While we’ve talking about Lunar Exploration, a parallel path would be underway to check out the Red Planet. Starting around Robotic Asteroid Exploration (OPS.7), the phase known as Robotic Martian Exploration (OPS.11) would begin. The idea would be to set up and maintain a robust Solar System robotic survey organization, where that exploration branch would not merely propose and investigate one part of the system at a time but would pursue multiple simultaneous missions across the System as technology would allow. Consider it an economy of scale in terms of keeping the mission teams busy and not experience a cycle of activity to quiescence and back again over and over. During the quiescent periods, teams often languish or even dissolve due to boredom and employment attrition, and keeping a steady menu of missions in play would avoid a great deal of that. Additionally, a string of missions either working at the same time or closely coupled in the same general period would allow for a better realtime accounting of how our System is related, instead of the circumstances and environments of each mission location being relatively unconnected to each other.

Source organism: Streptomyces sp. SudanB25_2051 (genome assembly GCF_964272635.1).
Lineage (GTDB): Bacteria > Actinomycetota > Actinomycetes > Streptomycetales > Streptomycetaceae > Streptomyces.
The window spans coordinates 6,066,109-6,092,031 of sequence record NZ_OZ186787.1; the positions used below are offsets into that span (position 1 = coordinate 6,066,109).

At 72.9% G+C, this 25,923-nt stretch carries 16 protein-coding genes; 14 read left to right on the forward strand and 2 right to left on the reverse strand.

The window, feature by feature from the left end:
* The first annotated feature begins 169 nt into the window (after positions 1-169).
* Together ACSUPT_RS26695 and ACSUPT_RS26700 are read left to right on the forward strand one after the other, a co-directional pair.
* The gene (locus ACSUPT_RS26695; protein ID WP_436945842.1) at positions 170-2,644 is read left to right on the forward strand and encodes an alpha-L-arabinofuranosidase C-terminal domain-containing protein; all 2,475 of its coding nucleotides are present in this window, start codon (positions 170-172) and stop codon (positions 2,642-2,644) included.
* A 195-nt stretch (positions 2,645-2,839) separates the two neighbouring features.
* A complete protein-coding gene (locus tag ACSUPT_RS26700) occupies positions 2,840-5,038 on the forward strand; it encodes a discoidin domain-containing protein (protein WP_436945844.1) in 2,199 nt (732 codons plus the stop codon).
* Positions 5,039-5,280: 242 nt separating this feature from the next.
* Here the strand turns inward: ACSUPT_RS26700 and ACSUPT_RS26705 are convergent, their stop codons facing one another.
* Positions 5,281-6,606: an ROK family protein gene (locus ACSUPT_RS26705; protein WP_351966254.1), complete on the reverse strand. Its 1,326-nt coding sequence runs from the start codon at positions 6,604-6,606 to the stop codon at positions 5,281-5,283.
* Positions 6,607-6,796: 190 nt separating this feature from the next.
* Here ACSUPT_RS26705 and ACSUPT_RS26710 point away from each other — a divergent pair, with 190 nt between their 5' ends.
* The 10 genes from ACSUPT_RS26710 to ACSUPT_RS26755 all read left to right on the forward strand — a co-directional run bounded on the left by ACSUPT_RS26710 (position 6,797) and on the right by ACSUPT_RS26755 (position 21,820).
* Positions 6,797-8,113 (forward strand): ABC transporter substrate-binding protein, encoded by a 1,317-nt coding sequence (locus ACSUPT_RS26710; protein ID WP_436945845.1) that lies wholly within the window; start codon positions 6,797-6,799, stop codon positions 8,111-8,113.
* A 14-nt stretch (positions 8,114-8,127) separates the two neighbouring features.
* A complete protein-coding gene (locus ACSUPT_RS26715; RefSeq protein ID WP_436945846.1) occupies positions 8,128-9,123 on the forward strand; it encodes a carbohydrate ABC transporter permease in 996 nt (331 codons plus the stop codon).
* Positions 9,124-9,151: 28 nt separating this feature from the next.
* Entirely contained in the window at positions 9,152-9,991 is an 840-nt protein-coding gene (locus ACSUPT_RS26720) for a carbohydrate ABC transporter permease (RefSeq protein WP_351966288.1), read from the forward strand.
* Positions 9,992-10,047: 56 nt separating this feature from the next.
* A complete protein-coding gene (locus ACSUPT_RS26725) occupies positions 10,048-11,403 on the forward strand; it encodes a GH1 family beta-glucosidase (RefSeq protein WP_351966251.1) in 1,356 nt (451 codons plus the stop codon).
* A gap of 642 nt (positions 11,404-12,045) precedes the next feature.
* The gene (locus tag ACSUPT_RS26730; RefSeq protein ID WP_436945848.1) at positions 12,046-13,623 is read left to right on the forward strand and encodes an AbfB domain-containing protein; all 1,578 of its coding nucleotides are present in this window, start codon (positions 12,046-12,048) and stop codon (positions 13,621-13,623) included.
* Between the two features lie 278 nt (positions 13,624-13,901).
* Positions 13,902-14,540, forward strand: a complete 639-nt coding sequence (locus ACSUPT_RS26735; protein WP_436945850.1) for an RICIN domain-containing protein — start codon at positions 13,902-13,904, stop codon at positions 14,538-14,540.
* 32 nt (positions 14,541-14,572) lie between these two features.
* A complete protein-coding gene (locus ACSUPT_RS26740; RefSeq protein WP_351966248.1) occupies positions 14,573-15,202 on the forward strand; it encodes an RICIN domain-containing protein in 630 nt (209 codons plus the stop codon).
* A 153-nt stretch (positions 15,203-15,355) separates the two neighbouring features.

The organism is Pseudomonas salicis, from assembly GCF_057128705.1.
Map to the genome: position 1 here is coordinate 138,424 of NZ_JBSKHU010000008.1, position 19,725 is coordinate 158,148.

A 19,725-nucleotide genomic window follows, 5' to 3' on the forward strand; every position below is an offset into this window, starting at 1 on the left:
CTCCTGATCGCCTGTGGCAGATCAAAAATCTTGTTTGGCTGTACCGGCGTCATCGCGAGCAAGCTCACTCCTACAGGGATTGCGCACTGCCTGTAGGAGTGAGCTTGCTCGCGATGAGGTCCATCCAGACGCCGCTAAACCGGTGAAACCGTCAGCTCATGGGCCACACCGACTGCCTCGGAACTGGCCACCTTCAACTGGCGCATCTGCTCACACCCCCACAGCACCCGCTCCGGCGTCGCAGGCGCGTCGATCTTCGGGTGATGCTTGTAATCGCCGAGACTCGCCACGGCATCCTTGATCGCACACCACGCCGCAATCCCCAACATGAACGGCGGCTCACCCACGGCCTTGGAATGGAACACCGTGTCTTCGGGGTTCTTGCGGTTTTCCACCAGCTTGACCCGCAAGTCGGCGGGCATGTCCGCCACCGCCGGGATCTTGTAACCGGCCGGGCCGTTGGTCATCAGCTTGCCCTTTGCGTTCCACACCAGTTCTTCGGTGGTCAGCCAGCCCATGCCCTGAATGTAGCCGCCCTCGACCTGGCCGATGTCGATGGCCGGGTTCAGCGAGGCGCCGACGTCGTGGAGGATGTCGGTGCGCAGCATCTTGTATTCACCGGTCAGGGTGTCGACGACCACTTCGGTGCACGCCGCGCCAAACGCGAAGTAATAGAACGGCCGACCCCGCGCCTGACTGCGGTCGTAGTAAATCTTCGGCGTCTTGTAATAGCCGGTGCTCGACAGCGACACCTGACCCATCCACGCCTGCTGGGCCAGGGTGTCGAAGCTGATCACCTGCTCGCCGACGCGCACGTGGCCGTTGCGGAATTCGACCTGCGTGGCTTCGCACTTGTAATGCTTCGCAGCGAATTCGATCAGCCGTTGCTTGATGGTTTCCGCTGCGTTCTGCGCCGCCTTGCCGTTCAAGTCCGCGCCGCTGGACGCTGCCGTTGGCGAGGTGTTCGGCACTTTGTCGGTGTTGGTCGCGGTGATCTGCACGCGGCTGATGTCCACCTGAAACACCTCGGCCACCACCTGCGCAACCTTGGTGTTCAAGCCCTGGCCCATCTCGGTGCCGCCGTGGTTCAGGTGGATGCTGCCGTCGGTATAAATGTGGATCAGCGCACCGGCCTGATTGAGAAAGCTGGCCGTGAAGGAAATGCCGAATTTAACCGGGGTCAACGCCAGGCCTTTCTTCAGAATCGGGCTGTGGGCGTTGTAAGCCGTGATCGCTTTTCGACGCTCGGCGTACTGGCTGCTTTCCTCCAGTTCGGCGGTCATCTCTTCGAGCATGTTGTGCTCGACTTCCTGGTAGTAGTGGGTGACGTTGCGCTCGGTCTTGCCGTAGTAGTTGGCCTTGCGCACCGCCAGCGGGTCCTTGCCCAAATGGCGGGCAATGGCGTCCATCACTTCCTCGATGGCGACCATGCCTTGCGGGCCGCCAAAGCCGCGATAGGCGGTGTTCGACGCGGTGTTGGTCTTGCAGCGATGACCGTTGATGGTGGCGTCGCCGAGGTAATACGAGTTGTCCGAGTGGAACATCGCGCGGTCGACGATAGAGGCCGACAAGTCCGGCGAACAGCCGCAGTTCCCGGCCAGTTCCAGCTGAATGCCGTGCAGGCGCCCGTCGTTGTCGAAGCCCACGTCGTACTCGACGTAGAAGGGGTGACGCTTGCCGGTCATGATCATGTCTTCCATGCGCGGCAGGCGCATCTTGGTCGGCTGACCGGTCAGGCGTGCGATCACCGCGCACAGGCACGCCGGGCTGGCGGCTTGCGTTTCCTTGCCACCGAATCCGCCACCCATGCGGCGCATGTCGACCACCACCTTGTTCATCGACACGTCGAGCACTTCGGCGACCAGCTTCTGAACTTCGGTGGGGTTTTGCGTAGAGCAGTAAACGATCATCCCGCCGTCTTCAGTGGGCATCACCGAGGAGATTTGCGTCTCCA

For Mars, the explorations would include its moons Phobos and Deimos, coupling the lessons learned in navigating the Asteroids into a near term planetary investigation operation. Coupling these different robotic mission types together will force a more generalized approach to Solar System Guidance, Navigation, and Control (GN&C) to be developed, instead of a specialized approach to all missions. That is something that is lacking in current efforts, this emphasis on specialization over generalization. If a more general mission capability could be developed for a range of explorer systems, then we would find ourselves seeing more and doing more, which would better inform subsequent missions and build systematic robustness and sophistication into the craft we send to scout out our Solar neighborhood.